If someone had asked you what would be the result of connecting a couple billion computers into a giant network with common protocols, you might have predicted that email would cause us to mail fewer letters, and the web might cause us to read fewer newspapers and perhaps even do our shopping online. If you were particularly farsighted, you might have speculated that travel agents and stockbrokers would be adversely affected by this technology. And based on those surmises, you might have thought the internet would destroy jobs.

But now we know what really happened. The obvious changes did occur. But a slew of unexpected changes happened as well. We got thousands of new companies worth trillions of dollars. We bettered the lot of virtually everyone on the planet touched by the technology. Dozens of new careers emerged, from web designer to data scientist to online marketer. The cost of starting a business with worldwide reach plummeted, and the cost of communicating with customers and leads went to nearly zero. Vast storehouses of information were made freely available and used by entrepreneurs around the globe to build new kinds of businesses.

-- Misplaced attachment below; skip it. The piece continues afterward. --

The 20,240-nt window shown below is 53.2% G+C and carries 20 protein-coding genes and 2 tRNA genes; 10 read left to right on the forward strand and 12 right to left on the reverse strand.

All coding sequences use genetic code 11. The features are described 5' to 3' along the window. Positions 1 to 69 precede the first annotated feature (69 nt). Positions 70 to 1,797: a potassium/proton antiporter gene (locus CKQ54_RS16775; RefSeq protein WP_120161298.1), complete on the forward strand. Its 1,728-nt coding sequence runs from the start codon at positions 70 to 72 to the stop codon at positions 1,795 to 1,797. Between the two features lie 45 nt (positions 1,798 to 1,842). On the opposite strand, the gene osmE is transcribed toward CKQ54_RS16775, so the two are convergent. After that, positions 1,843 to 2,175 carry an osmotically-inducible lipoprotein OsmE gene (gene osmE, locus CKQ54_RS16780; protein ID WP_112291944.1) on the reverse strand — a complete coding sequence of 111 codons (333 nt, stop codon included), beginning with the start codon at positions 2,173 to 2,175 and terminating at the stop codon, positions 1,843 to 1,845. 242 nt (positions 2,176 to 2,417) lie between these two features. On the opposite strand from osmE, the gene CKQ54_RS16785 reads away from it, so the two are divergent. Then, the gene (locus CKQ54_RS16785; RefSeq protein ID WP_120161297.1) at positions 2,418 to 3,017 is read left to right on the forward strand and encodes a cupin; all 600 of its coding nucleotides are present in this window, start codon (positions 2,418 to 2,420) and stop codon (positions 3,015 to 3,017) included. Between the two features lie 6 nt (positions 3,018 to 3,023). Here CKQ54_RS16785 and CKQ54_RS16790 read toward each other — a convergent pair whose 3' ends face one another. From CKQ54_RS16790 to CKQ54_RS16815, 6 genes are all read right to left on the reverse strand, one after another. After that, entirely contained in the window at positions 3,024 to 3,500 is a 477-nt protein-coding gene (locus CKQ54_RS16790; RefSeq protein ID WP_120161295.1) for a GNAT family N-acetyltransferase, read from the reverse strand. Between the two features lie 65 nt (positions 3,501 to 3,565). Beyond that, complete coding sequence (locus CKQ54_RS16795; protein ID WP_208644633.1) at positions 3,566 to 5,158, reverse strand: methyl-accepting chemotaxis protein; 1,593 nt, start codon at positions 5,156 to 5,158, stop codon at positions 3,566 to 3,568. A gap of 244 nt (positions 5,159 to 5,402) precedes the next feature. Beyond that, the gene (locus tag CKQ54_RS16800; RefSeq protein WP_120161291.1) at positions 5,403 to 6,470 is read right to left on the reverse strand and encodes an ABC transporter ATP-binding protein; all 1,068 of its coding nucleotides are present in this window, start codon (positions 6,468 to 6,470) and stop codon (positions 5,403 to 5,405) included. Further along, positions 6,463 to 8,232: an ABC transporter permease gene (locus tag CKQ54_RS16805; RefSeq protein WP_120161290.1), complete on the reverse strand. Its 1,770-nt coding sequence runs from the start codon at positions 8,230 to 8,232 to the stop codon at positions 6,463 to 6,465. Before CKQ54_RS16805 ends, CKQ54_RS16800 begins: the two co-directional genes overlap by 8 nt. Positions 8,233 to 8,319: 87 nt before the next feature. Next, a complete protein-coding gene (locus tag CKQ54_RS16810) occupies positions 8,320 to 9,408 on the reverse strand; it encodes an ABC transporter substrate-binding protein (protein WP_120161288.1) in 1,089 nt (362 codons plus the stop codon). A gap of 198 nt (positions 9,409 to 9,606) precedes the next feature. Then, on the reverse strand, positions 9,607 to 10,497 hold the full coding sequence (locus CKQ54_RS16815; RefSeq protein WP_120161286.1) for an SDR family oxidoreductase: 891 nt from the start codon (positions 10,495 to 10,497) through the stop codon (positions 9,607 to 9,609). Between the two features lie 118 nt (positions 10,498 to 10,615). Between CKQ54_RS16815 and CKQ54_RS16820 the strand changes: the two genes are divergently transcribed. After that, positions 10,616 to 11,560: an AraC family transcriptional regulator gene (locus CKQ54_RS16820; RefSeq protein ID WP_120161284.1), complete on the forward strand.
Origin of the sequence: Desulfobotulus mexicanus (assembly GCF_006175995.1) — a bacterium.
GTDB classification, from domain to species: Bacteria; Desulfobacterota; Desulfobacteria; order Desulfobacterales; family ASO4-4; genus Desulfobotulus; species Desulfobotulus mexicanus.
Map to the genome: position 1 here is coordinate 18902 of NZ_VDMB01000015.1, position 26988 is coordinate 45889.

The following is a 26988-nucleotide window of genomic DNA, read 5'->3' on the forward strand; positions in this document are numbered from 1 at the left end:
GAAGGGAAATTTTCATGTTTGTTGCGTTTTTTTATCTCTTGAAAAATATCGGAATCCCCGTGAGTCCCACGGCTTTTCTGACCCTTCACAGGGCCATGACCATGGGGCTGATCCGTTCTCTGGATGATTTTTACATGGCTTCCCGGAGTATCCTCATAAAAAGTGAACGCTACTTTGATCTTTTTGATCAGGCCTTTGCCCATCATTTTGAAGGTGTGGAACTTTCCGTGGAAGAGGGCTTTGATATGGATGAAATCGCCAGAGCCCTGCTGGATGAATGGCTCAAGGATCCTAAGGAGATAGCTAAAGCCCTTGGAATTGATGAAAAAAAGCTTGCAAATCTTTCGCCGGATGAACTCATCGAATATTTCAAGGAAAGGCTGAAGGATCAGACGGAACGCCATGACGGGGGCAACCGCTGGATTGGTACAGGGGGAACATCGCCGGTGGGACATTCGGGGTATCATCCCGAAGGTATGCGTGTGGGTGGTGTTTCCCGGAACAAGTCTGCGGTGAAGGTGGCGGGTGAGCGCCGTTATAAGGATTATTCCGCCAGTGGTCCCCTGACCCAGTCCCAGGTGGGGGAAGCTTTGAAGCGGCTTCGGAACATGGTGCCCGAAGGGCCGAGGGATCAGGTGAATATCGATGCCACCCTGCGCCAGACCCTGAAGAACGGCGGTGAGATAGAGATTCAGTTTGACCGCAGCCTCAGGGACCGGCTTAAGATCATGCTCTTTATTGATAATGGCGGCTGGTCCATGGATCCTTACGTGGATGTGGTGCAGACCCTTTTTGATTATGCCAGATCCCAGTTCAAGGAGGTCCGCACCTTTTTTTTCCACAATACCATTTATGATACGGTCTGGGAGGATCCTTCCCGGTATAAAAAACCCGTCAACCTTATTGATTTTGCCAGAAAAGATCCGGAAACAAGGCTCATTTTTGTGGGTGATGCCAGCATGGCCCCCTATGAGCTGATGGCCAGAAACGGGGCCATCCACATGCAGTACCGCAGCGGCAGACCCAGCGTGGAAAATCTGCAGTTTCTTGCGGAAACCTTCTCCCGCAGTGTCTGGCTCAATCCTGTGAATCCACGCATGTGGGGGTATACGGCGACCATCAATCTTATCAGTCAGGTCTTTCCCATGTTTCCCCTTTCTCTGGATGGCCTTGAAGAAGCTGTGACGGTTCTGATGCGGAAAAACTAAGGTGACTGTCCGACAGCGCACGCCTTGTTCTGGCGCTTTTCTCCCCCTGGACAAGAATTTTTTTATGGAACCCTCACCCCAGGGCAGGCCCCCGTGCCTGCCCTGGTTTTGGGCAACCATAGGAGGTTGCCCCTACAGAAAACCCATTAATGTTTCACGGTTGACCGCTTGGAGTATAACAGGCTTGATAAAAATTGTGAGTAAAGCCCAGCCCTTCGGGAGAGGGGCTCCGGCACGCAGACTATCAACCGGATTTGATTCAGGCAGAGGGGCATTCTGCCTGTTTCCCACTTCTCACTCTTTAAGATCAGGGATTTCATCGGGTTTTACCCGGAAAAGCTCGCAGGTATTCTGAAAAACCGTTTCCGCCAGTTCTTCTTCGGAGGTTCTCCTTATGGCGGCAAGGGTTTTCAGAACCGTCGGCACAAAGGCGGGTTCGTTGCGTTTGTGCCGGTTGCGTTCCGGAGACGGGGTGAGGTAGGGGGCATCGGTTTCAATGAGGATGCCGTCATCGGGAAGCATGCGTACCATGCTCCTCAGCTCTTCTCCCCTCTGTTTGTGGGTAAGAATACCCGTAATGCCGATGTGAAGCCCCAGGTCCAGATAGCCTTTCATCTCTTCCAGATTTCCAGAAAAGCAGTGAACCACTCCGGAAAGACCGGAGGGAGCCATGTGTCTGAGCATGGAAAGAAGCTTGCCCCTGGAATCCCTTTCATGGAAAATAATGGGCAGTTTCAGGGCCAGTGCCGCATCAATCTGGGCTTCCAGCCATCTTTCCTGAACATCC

But yes, we mail fewer letters and buy fewer newspapers.

The Rise of Artificial Intelligence
Then along came a new, even bigger technology: artificial intelligence. You hear the same refrain: “It will destroy jobs.”

Consider the ATM. If you had to point to a technology that looked as though it would replace people, the ATM might look like a good bet; it is, after all, an automated teller machine. And yet, there are more tellers now than when ATMs were widely released. How can this be? Simple: ATMs lowered the cost of opening bank branches, and banks responded by opening more, which required hiring more tellers.

In this manner, AI will create millions of jobs that are far beyond our ability to imagine. For instance, AI is becoming adept at language translation—and according to the US Bureau of Labor Statistics, demand for human translators is skyrocketing. Why? If the cost of basic translation drops to nearly zero, the cost of doing business with those who speak other languages falls. Thus, it emboldens companies to do more business overseas, creating more work for human translators. AI may do the simple translations, but humans are needed for the nuanced kind.